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Mad cow to weigh on grain futures

U.S. Agriculture Secretary Ann Veneman made the announcement late Tuesday.
U.S. Agriculture Secretary Ann Veneman made the announcement late Tuesday.

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CHICAGO (Reuters) -- Corn and soy complex futures at the Chicago Board of Trade are expected to open sharply lower Wednesday following the discovery of a case of mad cow disease in Washington state, analysts say.

The expected weakness in both the markets is likely to drag down wheat futures, the analysts said.

"They are going to open significantly lower," said grains analyst Joe Victor of brokerage Allendale Inc., adding that detection of the disease would hit hard livestock futures at the Chicago Mercantile Exchange.

"Cattle is the number one consumer of corn, and the number three consumer of soymeal," Victor added.

The first U.S. case of the deadly mad cow disease was found in an animal in Washington state, Agriculture Secretary Ann Veneman said late Tuesday.

Shares of McDonald's, the world's biggest restaurant chain, tumbled to $24.20 on Instinet from their close of $25.28 on the New York Stock Exchange after the news broke Tuesday evening.

McDonald's later said its supply chain is not linked to the case of mad cow disease found in Washington state.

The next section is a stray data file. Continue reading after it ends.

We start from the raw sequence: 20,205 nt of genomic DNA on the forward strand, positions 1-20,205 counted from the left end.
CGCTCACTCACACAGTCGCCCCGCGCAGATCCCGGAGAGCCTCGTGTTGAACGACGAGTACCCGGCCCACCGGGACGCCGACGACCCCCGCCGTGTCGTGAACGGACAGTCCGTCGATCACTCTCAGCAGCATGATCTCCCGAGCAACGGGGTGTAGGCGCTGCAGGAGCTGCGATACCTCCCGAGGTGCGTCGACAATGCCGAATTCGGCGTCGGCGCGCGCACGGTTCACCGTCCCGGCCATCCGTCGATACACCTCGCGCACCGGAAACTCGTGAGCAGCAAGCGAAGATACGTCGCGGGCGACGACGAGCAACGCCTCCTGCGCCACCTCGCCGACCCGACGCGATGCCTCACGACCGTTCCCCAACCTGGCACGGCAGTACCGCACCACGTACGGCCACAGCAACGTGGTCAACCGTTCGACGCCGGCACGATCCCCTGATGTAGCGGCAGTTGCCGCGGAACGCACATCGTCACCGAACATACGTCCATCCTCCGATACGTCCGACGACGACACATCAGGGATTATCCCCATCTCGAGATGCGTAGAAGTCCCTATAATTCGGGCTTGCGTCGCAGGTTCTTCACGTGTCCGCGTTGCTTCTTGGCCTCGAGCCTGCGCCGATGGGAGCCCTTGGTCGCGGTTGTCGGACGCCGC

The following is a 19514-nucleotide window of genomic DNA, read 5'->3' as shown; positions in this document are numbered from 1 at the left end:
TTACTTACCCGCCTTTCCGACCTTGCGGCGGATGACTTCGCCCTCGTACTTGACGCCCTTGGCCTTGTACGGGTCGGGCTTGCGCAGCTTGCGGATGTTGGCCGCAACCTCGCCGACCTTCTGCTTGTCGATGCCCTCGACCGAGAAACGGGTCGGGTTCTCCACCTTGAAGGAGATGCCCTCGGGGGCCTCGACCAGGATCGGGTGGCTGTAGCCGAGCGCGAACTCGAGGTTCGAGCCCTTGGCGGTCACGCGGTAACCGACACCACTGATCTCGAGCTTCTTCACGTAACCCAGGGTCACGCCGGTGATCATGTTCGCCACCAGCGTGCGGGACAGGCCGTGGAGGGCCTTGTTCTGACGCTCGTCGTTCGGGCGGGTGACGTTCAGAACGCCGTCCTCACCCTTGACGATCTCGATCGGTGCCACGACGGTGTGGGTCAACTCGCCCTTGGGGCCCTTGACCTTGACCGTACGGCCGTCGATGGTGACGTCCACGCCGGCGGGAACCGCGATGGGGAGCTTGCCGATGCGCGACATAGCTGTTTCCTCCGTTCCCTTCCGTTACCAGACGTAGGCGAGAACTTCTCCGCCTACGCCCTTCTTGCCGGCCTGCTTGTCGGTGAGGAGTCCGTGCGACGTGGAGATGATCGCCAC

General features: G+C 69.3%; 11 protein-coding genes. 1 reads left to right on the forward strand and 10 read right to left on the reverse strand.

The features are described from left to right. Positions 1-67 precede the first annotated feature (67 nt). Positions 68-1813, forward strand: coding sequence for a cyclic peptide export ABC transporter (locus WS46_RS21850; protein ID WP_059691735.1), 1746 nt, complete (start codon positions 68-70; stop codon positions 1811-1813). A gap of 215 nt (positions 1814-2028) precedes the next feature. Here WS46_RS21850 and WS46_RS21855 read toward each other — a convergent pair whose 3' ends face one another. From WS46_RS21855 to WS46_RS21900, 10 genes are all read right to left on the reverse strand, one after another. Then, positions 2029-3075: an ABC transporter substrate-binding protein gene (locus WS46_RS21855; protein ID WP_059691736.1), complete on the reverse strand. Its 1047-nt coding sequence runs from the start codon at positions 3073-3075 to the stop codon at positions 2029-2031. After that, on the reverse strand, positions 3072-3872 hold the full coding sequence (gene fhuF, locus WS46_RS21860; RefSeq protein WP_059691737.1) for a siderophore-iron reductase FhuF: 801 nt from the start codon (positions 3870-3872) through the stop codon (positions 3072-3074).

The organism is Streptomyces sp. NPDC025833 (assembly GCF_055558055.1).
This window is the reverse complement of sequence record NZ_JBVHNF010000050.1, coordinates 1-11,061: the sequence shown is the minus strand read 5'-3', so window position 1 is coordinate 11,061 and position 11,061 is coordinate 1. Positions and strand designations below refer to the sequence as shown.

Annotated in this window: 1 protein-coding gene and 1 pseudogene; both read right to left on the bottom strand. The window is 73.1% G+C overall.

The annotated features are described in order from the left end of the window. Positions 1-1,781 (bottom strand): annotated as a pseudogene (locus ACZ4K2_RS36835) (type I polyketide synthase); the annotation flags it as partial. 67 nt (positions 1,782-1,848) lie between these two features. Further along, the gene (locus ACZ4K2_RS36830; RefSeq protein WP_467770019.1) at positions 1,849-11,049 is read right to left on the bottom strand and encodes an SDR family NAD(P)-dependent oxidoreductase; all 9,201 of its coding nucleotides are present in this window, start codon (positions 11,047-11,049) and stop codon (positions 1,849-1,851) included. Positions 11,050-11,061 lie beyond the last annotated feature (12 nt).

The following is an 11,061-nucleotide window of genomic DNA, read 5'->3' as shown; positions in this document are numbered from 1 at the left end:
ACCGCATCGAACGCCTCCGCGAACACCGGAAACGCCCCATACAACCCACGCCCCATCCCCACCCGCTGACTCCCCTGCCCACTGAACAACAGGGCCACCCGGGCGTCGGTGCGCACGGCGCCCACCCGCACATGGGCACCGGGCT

Mad cow disease, also known as bovine spongiform encephalopathy (BSE) has never been found in the United States before, but devastated the British industry in the 1990s.

Grains analyst Dan Basse, president of AgResource Company, said he was also expecting CBOT futures to open lower.

But he noted that the soy complex could get a price bounce if authorities ban the use of meat and bone meal, essentially ground up animal carcasses, as a source of feed to poultry and pork.

"Meat and bone meal is banned in the European Union, but in this country we use 3 million tonnes each year to feed poultry and pork," Basse said, adding that a similar ban in the United States would boost demand for soymeal animal feed.

Outbreak feared

The U.S. banned imports from Canada after one Alberta cow was confirmed in May as having had the disease.
The U.S. banned imports from Canada after one Alberta cow was confirmed in May as having had the disease.

Grains analyst James Barnett of brokerage Refco Inc. said the CBOT grain futures, especially corn, would open lower on Wednesday. He said any rally soy complex would only come if Washington announces a specific ban on meat and bone meal.

Futures contracts based on the value of cattle are traded on the Chicago Mercantile Exchange.

The U.S. cattle industry has long feared an outbreak, which could result in billions of dollars of losses.

On May 20, Canada confirmed that one Alberta cow, which was slaughtered in January, had mad cow disease. The discovery of the sick Canadian cow triggered an immediate halt of Canadian meat exports by most countries as a precaution.

Reports of the U.S. mad cow disease case are having little impact on markets in Tokyo Wednesday. The Nikkei 225 is flat, although McDonald's Japan is down 1.33 percent to 2220 yen.

The dollar is trading at 107.46 yen, slightly stronger than Tuesday's close.

Copyright 2003 Reuters. All rights reserved. This material may not be published, broadcast, rewritten, or redistributed.

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